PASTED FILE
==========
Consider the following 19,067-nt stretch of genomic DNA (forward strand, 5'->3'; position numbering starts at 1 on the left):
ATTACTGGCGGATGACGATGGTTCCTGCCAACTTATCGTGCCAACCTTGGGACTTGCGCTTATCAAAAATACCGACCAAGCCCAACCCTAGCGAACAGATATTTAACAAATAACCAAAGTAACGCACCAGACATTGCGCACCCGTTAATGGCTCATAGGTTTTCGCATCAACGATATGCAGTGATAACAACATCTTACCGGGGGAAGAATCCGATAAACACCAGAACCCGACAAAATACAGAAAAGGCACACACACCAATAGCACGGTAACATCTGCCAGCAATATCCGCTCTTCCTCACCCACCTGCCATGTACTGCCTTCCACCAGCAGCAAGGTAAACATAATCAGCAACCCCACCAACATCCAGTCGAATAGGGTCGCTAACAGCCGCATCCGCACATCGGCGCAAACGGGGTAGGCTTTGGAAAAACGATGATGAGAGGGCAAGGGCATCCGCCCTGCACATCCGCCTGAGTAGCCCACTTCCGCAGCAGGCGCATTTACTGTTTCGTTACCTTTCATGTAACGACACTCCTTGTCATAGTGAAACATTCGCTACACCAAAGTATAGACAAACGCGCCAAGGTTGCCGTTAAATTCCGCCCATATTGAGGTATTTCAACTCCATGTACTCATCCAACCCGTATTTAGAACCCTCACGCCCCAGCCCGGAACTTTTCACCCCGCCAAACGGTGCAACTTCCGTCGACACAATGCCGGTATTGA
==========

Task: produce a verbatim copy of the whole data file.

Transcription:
Consider the following 19,067-nt stretch of genomic DNA (forward strand, 5'->3'; position numbering starts at 1 on the left):
ATTACTGGCGGATGACGATGGTTCCTGCCAACTTATCGTGCCAACCTTGGGACTTGCGCTTATCAAAAATACCGACCAAGCCCAACCCTAGCGAACAGATATTTAACAAATAACCAAAGTAACGCACCAGACATTGCGCACCCGTTAATGGCTCATAGGTTTTCGCATCAACGATATGCAGTGATAACAACATCTTACCGGGGGAAGAATCCGATAAACACCAGAACCCGACAAAATACAGAAAAGGCACACACACCAATAGCACGGTAACATCTGCCAGCAATATCCGCTCTTCCTCACCCACCTGCCATGTACTGCCTTCCACCAGCAGCAAGGTAAACATAATCAGCAACCCCACCAACATCCAGTCGAATAGGGTCGCTAACAGCCGCATCCGCACATCGGCGCAAACGGGGTAGGCTTTGGAAAAACGATGATGAGAGGGCAAGGGCATCCGCCCTGCACATCCGCCTGAGTAGCCCACTTCCGCAGCAGGCGCATTTACTGTTTCGTTACCTTTCATGTAACGACACTCCTTGTCATAGTGAAACATTCGCTACACCAAAGTATAGACAAACGCGCCAAGGTTGCCGTTAAATTCCGCCCATATTGAGGTATTTCAACTCCATGTACTCATCCAACCCGTATTTAGAACCCTCACGCCCCAGCCCGGAACTTTTCACCCCGCCAAACGGTGCAACTTCCGTCGACACAATGCCGGTATTGA